In The Pipeline
Mac Farms of Burlington, Mass., hopes to get e-Moo, its new beverage, into the hands of young consumers this June.
The milk-based carbonated drink, made for the "Internet generation," will be available in the Northeast in three flavors: bubble gum, chocolate raspberry, and orange creamsicle. It's about 95 percent milk, and not nearly as carbonated as most sodas, according to Mary Ann Clark, Mac Farms owner.
A similar product, "MooSoda," launched several years ago by Rosemont, Ill.-based Dairy Research Inc., failed to sell.
e-Moo's price: 70 cents per bottle
It's a timeless frustration: searching through drawers of bric-a-brac for a needle to inflate your basketball.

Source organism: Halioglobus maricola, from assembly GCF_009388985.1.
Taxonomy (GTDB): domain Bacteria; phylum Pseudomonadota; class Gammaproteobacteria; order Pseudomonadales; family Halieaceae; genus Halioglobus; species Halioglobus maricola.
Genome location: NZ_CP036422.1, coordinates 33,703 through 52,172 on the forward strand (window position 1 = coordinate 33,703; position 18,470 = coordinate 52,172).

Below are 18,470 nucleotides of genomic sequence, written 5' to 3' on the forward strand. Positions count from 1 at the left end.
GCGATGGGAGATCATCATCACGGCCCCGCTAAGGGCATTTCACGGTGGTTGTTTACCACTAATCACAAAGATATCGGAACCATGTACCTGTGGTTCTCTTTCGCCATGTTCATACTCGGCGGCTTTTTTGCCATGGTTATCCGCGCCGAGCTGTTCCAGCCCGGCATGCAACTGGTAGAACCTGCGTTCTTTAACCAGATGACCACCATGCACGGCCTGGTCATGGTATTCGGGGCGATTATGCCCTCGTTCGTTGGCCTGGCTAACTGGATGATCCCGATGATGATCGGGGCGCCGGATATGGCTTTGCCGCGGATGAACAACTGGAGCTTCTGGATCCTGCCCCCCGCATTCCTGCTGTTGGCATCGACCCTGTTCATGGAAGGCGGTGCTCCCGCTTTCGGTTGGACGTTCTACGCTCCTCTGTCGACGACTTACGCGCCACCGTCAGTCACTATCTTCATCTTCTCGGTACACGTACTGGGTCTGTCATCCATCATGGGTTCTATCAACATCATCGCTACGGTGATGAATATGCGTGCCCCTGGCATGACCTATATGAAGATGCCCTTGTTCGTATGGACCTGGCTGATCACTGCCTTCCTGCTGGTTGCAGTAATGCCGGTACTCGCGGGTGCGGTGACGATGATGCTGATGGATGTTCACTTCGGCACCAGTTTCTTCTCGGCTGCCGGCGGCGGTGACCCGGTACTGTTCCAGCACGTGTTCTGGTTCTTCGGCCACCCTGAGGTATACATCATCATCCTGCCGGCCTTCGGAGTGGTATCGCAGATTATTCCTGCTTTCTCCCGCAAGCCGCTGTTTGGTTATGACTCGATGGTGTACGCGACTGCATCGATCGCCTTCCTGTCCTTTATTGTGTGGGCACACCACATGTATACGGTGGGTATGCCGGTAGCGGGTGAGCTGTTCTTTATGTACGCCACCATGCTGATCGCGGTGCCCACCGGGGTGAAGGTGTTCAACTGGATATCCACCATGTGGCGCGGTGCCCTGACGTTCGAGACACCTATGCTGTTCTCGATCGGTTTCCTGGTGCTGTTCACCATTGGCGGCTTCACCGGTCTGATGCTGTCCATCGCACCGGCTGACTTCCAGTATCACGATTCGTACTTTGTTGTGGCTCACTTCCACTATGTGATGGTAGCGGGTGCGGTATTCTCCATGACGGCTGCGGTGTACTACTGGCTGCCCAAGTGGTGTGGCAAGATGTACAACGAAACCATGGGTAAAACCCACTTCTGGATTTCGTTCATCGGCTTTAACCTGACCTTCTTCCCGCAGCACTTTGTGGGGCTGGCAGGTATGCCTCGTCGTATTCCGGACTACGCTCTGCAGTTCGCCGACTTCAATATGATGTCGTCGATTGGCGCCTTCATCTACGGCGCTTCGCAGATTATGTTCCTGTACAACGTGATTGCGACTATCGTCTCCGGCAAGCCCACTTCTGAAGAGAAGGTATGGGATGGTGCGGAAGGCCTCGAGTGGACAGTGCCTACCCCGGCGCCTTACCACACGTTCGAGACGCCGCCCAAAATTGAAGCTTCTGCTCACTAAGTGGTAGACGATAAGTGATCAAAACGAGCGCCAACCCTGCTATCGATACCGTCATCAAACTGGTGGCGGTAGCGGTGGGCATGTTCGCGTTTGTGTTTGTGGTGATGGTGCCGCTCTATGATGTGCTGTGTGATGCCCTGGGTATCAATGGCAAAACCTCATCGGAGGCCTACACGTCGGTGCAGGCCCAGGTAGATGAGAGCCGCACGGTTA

Strange, then, that it has taken sports-equipment makers so long to debut the first "built-in pump."
Available next month, Spalding's "Infusion" ball has a Q-tip-size device that can pump about one pound per square inch of air into the ball per minute. When not in use, the Micro Pump supposedly remains flush, locked down, and hidden from sight - so it won't give hoopsters a bad bounce.
Suggested price: $44.99
More light, less cost
A new lamp could help address America's energy woes. Scientists at the Lawrence Berkeley National Laboratory in California have designed a fluorescent lamp with the same power as a halogen one, but uses only one-quarter as much energy.
"The Berkeley Lamp," according to its creators, is cooler than a halogen bulb and far less likely to cause fires. Its dual-bulb design also better distributes light. A June debut is planned by Light Corp. of Grand Haven, Mich.
Suggested price: $120
(c) Copyright 2001. The Christian Science Monitor